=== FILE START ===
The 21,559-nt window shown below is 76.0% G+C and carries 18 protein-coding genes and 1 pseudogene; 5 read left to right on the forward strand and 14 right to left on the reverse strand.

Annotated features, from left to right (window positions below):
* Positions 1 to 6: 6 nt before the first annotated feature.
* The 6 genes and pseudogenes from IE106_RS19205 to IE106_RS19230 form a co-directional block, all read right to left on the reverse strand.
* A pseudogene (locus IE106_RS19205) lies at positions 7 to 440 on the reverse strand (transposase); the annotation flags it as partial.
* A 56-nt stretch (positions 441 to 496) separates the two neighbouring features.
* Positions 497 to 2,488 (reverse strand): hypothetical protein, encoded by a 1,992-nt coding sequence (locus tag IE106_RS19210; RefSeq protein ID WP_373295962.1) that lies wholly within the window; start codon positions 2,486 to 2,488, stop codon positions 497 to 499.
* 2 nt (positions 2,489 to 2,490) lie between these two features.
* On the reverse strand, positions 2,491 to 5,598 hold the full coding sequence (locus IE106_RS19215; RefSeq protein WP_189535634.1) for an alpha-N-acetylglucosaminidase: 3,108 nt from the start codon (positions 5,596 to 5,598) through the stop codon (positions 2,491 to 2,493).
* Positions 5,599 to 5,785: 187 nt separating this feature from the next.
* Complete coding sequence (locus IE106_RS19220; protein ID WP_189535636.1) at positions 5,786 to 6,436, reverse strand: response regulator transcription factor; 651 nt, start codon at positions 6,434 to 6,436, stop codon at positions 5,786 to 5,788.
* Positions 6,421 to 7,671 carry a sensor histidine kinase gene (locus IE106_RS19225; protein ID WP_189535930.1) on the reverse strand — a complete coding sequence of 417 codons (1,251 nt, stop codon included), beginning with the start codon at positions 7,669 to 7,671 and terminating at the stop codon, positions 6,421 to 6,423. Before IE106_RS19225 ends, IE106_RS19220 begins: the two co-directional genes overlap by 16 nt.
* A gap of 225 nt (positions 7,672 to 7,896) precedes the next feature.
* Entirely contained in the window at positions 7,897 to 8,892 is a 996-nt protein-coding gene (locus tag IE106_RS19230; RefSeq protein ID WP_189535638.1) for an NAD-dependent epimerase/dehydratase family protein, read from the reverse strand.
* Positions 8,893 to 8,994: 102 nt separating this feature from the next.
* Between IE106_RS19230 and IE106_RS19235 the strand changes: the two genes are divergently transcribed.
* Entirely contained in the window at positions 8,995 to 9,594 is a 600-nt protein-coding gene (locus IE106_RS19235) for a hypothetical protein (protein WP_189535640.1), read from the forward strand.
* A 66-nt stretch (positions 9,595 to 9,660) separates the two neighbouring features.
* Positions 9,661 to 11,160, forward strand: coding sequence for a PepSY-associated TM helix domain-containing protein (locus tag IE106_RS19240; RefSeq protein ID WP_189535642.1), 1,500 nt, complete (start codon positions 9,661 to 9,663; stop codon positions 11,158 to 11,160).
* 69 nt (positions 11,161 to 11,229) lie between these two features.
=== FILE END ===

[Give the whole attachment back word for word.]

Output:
The 21,559-nt window shown below is 76.0% G+C and carries 18 protein-coding genes and 1 pseudogene; 5 read left to right on the forward strand and 14 right to left on the reverse strand.

Annotated features, from left to right (window positions below):
* Positions 1 to 6: 6 nt before the first annotated feature.
* The 6 genes and pseudogenes from IE106_RS19205 to IE106_RS19230 form a co-directional block, all read right to left on the reverse strand.
* A pseudogene (locus IE106_RS19205) lies at positions 7 to 440 on the reverse strand (transposase); the annotation flags it as partial.
* A 56-nt stretch (positions 441 to 496) separates the two neighbouring features.
* Positions 497 to 2,488 (reverse strand): hypothetical protein, encoded by a 1,992-nt coding sequence (locus tag IE106_RS19210; RefSeq protein ID WP_373295962.1) that lies wholly within the window; start codon positions 2,486 to 2,488, stop codon positions 497 to 499.
* 2 nt (positions 2,489 to 2,490) lie between these two features.
* On the reverse strand, positions 2,491 to 5,598 hold the full coding sequence (locus IE106_RS19215; RefSeq protein WP_189535634.1) for an alpha-N-acetylglucosaminidase: 3,108 nt from the start codon (positions 5,596 to 5,598) through the stop codon (positions 2,491 to 2,493).
* Positions 5,599 to 5,785: 187 nt separating this feature from the next.
* Complete coding sequence (locus IE106_RS19220; protein ID WP_189535636.1) at positions 5,786 to 6,436, reverse strand: response regulator transcription factor; 651 nt, start codon at positions 6,434 to 6,436, stop codon at positions 5,786 to 5,788.
* Positions 6,421 to 7,671 carry a sensor histidine kinase gene (locus IE106_RS19225; protein ID WP_189535930.1) on the reverse strand — a complete coding sequence of 417 codons (1,251 nt, stop codon included), beginning with the start codon at positions 7,669 to 7,671 and terminating at the stop codon, positions 6,421 to 6,423. Before IE106_RS19225 ends, IE106_RS19220 begins: the two co-directional genes overlap by 16 nt.
* A gap of 225 nt (positions 7,672 to 7,896) precedes the next feature.
* Entirely contained in the window at positions 7,897 to 8,892 is a 996-nt protein-coding gene (locus tag IE106_RS19230; RefSeq protein ID WP_189535638.1) for an NAD-dependent epimerase/dehydratase family protein, read from the reverse strand.
* Positions 8,893 to 8,994: 102 nt separating this feature from the next.
* Between IE106_RS19230 and IE106_RS19235 the strand changes: the two genes are divergently transcribed.
* Entirely contained in the window at positions 8,995 to 9,594 is a 600-nt protein-coding gene (locus IE106_RS19235) for a hypothetical protein (protein WP_189535640.1), read from the forward strand.
* A 66-nt stretch (positions 9,595 to 9,660) separates the two neighbouring features.
* Positions 9,661 to 11,160, forward strand: coding sequence for a PepSY-associated TM helix domain-containing protein (locus tag IE106_RS19240; RefSeq protein ID WP_189535642.1), 1,500 nt, complete (start codon positions 9,661 to 9,663; stop codon positions 11,158 to 11,160).
* 69 nt (positions 11,161 to 11,229) lie between these two features.